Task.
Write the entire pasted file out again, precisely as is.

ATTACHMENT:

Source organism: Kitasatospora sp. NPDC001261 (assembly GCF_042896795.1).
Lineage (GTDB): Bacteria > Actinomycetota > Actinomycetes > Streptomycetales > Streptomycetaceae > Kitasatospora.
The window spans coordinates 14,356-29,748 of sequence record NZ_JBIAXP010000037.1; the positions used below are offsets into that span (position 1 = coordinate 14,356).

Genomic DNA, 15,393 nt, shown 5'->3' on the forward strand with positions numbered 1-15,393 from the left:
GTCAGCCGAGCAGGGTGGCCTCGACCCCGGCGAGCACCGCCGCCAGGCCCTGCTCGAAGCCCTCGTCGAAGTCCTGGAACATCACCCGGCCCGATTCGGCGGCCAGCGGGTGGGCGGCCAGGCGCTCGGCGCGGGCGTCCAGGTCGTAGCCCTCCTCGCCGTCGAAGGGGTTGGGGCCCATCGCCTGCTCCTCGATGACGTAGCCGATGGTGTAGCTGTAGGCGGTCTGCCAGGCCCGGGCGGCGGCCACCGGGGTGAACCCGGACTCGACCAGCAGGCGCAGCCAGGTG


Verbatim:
Source organism: Kitasatospora sp. NPDC001261 (assembly GCF_042896795.1).
Lineage (GTDB): Bacteria > Actinomycetota > Actinomycetes > Streptomycetales > Streptomycetaceae > Kitasatospora.
The window spans coordinates 14,356-29,748 of sequence record NZ_JBIAXP010000037.1; the positions used below are offsets into that span (position 1 = coordinate 14,356).

Genomic DNA, 15,393 nt, shown 5'->3' on the forward strand with positions numbered 1-15,393 from the left:
GTCAGCCGAGCAGGGTGGCCTCGACCCCGGCGAGCACCGCCGCCAGGCCCTGCTCGAAGCCCTCGTCGAAGTCCTGGAACATCACCCGGCCCGATTCGGCGGCCAGCGGGTGGGCGGCCAGGCGCTCGGCGCGGGCGTCCAGGTCGTAGCCCTCCTCGCCGTCGAAGGGGTTGGGGCCCATCGCCTGCTCCTCGATGACGTAGCCGATGGTGTAGCTGTAGGCGGTCTGCCAGGCCCGGGCGGCGGCCACCGGGGTGAACCCGGACTCGACCAGCAGGCGCAGCCAGGTG